A high school student in Moscow has designed an arm brace that helps patients heal bone fractures up to 30 percent faster. The coolest part? The brace, which delivers ultrasonic impulses, can be made using a 3D printer.
Nikita Kruglov created the brace as a participant in a city program called “The School of New Technologies,” where he worked under the guidance of Science Director Mikhail Shakhramanyan, a professor at the Moscow State Pedagogical University.
Kruglov’s brace replaces traditional plaster with a cast made from a 3D printer, allowing the wearer significantly more comfort and better hygiene, thanks to a “better breathing” design. The braces are custom-made based on 3D scans of a patient’s arm.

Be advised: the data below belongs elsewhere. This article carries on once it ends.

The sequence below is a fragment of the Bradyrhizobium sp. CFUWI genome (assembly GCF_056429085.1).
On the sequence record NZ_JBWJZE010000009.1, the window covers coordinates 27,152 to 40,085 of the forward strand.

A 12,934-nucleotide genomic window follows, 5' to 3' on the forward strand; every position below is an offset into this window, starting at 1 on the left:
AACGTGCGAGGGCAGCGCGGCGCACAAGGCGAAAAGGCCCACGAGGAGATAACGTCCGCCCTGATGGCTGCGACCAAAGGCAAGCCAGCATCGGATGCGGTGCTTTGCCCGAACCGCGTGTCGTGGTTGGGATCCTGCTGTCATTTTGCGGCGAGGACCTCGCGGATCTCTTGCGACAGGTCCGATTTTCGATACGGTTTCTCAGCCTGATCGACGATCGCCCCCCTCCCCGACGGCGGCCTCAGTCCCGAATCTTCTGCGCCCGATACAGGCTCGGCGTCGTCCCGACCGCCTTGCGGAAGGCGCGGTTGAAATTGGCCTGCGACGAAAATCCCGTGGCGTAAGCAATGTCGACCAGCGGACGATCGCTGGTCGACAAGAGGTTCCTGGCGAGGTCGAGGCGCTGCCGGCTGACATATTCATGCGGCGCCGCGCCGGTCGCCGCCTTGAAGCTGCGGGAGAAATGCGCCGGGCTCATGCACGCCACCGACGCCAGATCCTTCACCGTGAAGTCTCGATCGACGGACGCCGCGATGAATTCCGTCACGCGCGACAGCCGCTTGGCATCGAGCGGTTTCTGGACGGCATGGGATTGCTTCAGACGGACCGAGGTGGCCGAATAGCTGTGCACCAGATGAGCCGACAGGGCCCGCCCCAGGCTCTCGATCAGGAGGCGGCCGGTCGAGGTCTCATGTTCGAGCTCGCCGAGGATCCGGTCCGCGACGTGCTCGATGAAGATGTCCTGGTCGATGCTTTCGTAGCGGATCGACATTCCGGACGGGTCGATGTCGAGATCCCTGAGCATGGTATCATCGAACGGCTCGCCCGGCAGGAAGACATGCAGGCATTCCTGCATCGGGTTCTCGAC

With these scans, Kruglov uses the design software Autodesk and its cloud-based platform Fusion 360 to manufacture a cast that can be tailored to the shape of a person’s hand and the nature of their injury. His prototype was made using a PICASO 3D printer and acrylonitrile butadiene styrene thermoplastic polymer.
Arm braces made on 3D printers are nothing new, including in Russia, but Kruglov’s cast has a uniquely functional design that stimulates bone healing with the help of ultrasonic impulses delivered from a battery soldered to the cast, according to the website 3dtoday.ru.
Based on early clinical trials, Kruglov’s cast showed the ability to reduce patients’ recovery time by about a third.
The website 3dtoday.ru published photos of Kruglov's arm brace in production: